Even when patient and doctor share a common language, racial differences can get in the way of communications. "When I was in medical school, there was lots of talk about disparities in health care, but it focused on access," says Dr. Maren Grainger-Monsen, director of the Bioethics in Film Program at Stanford. "Then we learned that minorities with equal insurance and access still had drastically worse outcomes in cardiac surgery and lung cancer." Grainger-Monsen believes the "shocking" disparity can be attributed, in large part, to cultural differences and failures of communication. Her new film, "Hold Your Breath," recounts the case of Mohammad Kochi, an Afghan immigrant who was treated in California for stomach cancer. After his surgery, doctors recommended chemotherapy, but Kochi refused to undergo an unpleasant treatment that might not work. His real objection emerged much later: his doctor had prescribed a continuous intravenous infusion of chemotherapy, but Kochi was a devout Muslim who could not let foreign fluids enter his body after he had cleansed himself for prayer--a prohibition that he believed extended to an IV drip.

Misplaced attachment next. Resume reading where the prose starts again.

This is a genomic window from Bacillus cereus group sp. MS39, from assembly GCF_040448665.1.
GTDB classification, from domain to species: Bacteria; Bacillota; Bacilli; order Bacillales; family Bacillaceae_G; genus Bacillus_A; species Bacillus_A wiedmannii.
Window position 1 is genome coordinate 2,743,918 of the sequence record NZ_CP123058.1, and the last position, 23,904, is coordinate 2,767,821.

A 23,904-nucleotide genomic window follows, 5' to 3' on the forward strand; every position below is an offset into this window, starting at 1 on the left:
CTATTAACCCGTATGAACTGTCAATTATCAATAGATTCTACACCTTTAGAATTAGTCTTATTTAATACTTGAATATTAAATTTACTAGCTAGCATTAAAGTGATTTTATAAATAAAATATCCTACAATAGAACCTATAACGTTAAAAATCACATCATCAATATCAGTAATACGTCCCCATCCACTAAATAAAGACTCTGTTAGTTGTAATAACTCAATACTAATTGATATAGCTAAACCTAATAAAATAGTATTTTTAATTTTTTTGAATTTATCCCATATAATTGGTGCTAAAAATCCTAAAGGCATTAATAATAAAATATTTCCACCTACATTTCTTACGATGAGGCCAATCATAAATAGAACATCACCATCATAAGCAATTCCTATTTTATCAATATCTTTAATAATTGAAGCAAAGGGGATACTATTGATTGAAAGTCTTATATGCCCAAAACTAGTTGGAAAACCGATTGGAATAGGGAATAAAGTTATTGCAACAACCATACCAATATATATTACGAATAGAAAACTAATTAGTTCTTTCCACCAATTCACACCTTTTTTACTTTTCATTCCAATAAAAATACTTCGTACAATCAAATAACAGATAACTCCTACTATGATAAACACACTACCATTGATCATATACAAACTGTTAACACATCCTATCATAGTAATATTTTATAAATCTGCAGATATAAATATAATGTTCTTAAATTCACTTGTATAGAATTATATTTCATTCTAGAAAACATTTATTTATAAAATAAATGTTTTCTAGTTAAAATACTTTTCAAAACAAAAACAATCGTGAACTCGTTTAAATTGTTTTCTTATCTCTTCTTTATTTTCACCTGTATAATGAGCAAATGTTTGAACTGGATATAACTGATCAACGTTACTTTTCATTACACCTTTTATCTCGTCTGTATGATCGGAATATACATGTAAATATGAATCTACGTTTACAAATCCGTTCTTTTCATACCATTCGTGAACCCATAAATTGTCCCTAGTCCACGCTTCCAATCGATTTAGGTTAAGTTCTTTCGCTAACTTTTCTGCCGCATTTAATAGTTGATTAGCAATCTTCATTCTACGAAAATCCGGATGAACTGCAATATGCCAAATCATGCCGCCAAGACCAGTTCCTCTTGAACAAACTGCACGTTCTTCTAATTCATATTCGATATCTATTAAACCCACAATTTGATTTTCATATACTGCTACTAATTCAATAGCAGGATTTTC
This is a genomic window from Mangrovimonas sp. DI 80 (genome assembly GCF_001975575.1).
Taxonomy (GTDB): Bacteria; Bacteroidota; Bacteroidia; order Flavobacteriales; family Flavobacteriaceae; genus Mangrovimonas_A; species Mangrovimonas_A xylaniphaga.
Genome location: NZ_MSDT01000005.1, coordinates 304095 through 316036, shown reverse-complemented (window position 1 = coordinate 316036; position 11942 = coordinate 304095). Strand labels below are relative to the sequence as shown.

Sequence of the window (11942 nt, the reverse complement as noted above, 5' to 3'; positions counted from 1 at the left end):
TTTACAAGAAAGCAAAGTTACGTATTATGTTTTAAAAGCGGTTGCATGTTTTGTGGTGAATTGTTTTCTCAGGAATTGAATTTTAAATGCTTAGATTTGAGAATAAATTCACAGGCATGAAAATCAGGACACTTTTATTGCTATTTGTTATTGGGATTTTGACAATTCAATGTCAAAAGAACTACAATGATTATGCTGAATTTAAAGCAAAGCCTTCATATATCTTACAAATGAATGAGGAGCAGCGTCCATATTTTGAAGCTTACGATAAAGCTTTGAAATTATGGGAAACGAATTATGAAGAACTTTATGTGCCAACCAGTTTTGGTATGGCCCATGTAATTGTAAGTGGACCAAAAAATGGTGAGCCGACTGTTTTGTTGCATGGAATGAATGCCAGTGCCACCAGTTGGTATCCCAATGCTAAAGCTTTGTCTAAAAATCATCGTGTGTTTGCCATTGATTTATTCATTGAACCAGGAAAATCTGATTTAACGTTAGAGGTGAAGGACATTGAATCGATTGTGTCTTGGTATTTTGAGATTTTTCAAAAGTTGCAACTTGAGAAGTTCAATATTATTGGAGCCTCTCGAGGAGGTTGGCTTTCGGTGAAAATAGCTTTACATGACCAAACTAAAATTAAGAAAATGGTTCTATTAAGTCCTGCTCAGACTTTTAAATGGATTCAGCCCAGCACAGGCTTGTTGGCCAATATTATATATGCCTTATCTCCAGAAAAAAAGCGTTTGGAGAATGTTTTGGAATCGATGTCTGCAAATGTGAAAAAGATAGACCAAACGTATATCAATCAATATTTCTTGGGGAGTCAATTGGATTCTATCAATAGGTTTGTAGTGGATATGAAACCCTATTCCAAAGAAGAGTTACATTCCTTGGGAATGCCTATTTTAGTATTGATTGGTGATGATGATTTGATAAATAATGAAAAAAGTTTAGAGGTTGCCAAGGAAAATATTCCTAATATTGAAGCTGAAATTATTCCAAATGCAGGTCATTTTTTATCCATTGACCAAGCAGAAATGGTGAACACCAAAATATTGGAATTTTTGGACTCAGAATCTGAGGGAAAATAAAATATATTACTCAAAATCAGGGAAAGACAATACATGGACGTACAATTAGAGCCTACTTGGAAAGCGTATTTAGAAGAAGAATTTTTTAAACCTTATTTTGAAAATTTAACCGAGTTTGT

A trained medical interpreter might have gotten to the root of Kochi's problem sooner, but he had relied on one of his daughters, who had her own ideas about which information her father should receive. When his doctor told him that he still had cancer after the surgery, she refused to translate that information, fearing it would upset him. Dr. Joseph Betancourt, director of multicultural education at Massachusetts General Hospital, recalls how as a 7-year-old he was asked to mediate between a doctor and his Spanish-speaking grandmother. Simple ignorance of medical terms was compounded by embarrassment; his grandmother was suffering from uterine cancer. "We still see kids acting as the cultural brokers for their families," says Betancourt, "but it's no way to run a hospital."

The medical profession has its own traditions, of course, and humility did not always rank high among them. But physicians increasingly realize that, simple human dignity aside, respecting patients' cultural beliefs can avoid tragedies like Lia Lee's. As Sa Vang shows by her own example, many of the problems will lessen as immigrants assimilate. She knows that disease is not caused by evil spirits' snatching the soul out of the body. Her husband doesn't really believe that either, but neither does he let their two young sons attend funerals, where the evil spirits are especially active. And Sa Vang, the medical student, doesn't object.